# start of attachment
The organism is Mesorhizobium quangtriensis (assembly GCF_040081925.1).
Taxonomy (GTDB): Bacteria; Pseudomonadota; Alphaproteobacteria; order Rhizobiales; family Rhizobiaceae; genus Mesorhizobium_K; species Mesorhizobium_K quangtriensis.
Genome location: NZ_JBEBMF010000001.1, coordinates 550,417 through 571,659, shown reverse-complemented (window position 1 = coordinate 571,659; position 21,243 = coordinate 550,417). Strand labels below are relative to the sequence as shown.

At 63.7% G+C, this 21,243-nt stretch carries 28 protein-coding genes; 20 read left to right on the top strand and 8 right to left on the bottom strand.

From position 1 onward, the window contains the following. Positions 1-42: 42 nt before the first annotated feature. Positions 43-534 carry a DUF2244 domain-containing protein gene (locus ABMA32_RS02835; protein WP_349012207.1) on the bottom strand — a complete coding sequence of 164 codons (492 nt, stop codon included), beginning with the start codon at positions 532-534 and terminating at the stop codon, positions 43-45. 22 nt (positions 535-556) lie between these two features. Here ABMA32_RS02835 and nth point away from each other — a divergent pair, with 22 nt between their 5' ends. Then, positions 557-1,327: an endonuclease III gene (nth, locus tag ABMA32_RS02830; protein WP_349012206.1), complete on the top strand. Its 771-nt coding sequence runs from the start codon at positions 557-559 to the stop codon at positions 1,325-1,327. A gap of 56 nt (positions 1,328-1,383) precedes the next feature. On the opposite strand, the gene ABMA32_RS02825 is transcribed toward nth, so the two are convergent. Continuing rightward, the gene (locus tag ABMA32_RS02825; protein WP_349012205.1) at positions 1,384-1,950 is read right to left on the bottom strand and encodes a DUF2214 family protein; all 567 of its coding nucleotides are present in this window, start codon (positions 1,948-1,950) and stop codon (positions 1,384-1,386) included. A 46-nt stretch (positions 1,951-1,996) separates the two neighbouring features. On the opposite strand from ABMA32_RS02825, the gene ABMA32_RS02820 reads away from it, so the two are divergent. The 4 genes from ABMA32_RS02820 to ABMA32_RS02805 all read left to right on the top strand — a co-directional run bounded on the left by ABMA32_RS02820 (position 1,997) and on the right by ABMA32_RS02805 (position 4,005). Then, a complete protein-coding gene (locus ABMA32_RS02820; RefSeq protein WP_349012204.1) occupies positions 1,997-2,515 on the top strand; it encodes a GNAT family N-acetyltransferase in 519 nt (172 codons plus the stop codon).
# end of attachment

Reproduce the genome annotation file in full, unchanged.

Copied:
The organism is Mesorhizobium quangtriensis (assembly GCF_040081925.1).
Taxonomy (GTDB): Bacteria; Pseudomonadota; Alphaproteobacteria; order Rhizobiales; family Rhizobiaceae; genus Mesorhizobium_K; species Mesorhizobium_K quangtriensis.
Genome location: NZ_JBEBMF010000001.1, coordinates 550,417 through 571,659, shown reverse-complemented (window position 1 = coordinate 571,659; position 21,243 = coordinate 550,417). Strand labels below are relative to the sequence as shown.

At 63.7% G+C, this 21,243-nt stretch carries 28 protein-coding genes; 20 read left to right on the top strand and 8 right to left on the bottom strand.

From position 1 onward, the window contains the following. Positions 1-42: 42 nt before the first annotated feature. Positions 43-534 carry a DUF2244 domain-containing protein gene (locus ABMA32_RS02835; protein WP_349012207.1) on the bottom strand — a complete coding sequence of 164 codons (492 nt, stop codon included), beginning with the start codon at positions 532-534 and terminating at the stop codon, positions 43-45. 22 nt (positions 535-556) lie between these two features. Here ABMA32_RS02835 and nth point away from each other — a divergent pair, with 22 nt between their 5' ends. Then, positions 557-1,327: an endonuclease III gene (nth, locus tag ABMA32_RS02830; protein WP_349012206.1), complete on the top strand. Its 771-nt coding sequence runs from the start codon at positions 557-559 to the stop codon at positions 1,325-1,327. A gap of 56 nt (positions 1,328-1,383) precedes the next feature. On the opposite strand, the gene ABMA32_RS02825 is transcribed toward nth, so the two are convergent. Continuing rightward, the gene (locus tag ABMA32_RS02825; protein WP_349012205.1) at positions 1,384-1,950 is read right to left on the bottom strand and encodes a DUF2214 family protein; all 567 of its coding nucleotides are present in this window, start codon (positions 1,948-1,950) and stop codon (positions 1,384-1,386) included. A 46-nt stretch (positions 1,951-1,996) separates the two neighbouring features. On the opposite strand from ABMA32_RS02825, the gene ABMA32_RS02820 reads away from it, so the two are divergent. The 4 genes from ABMA32_RS02820 to ABMA32_RS02805 all read left to right on the top strand — a co-directional run bounded on the left by ABMA32_RS02820 (position 1,997) and on the right by ABMA32_RS02805 (position 4,005). Then, a complete protein-coding gene (locus ABMA32_RS02820; RefSeq protein WP_349012204.1) occupies positions 1,997-2,515 on the top strand; it encodes a GNAT family N-acetyltransferase in 519 nt (172 codons plus the stop codon).